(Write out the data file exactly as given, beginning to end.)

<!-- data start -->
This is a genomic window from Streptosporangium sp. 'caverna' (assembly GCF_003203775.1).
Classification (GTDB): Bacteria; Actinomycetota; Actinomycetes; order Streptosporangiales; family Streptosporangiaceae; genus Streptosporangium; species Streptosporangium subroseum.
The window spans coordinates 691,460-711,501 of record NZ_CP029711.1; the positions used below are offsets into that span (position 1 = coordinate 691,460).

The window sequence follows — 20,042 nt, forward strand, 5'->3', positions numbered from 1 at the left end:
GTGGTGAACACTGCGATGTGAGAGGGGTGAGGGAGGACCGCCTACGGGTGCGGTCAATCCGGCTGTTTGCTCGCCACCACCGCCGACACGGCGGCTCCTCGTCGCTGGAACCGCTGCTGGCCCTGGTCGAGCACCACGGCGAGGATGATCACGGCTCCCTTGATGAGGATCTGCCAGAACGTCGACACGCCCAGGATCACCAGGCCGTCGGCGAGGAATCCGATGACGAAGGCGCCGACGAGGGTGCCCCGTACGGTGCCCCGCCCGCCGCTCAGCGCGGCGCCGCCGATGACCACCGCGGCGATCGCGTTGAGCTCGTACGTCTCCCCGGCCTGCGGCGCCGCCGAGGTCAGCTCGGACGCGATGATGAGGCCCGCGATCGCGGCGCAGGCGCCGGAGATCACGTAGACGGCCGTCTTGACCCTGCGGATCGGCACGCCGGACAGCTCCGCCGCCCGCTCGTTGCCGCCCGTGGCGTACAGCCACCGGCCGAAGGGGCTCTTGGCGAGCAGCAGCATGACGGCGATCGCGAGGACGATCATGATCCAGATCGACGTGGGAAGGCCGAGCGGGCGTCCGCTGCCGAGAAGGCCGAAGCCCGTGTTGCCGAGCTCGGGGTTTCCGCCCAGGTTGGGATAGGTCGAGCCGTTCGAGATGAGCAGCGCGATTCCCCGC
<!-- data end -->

This is a genomic window from Streptosporangium sp. 'caverna' (assembly GCF_003203775.1).
Classification (GTDB): Bacteria; Actinomycetota; Actinomycetes; order Streptosporangiales; family Streptosporangiaceae; genus Streptosporangium; species Streptosporangium subroseum.
The window spans coordinates 691,460-711,501 of record NZ_CP029711.1; the positions used below are offsets into that span (position 1 = coordinate 691,460).

The window sequence follows — 20,042 nt, forward strand, 5'->3', positions numbered from 1 at the left end:
GTGGTGAACACTGCGATGTGAGAGGGGTGAGGGAGGACCGCCTACGGGTGCGGTCAATCCGGCTGTTTGCTCGCCACCACCGCCGACACGGCGGCTCCTCGTCGCTGGAACCGCTGCTGGCCCTGGTCGAGCACCACGGCGAGGATGATCACGGCTCCCTTGATGAGGATCTGCCAGAACGTCGACACGCCCAGGATCACCAGGCCGTCGGCGAGGAATCCGATGACGAAGGCGCCGACGAGGGTGCCCCGTACGGTGCCCCGCCCGCCGCTCAGCGCGGCGCCGCCGATGACCACCGCGGCGATCGCGTTGAGCTCGTACGTCTCCCCGGCCTGCGGCGCCGCCGAGGTCAGCTCGGACGCGATGATGAGGCCCGCGATCGCGGCGCAGGCGCCGGAGATCACGTAGACGGCCGTCTTGACCCTGCGGATCGGCACGCCGGACAGCTCCGCCGCCCGCTCGTTGCCGCCCGTGGCGTACAGCCACCGGCCGAAGGGGCTCTTGGCGAGCAGCAGCATGACGGCGATCGCGAGGACGATCATGATCCAGATCGACGTGGGAAGGCCGAGCGGGCGTCCGCTGCCGAGAAGGCCGAAGCCCGTGTTGCCGAGCTCGGGGTTTCCGCCCAGGTTGGGATAGGTCGAGCCGTTCGAGATGAGCAGCGCGATTCCCCGC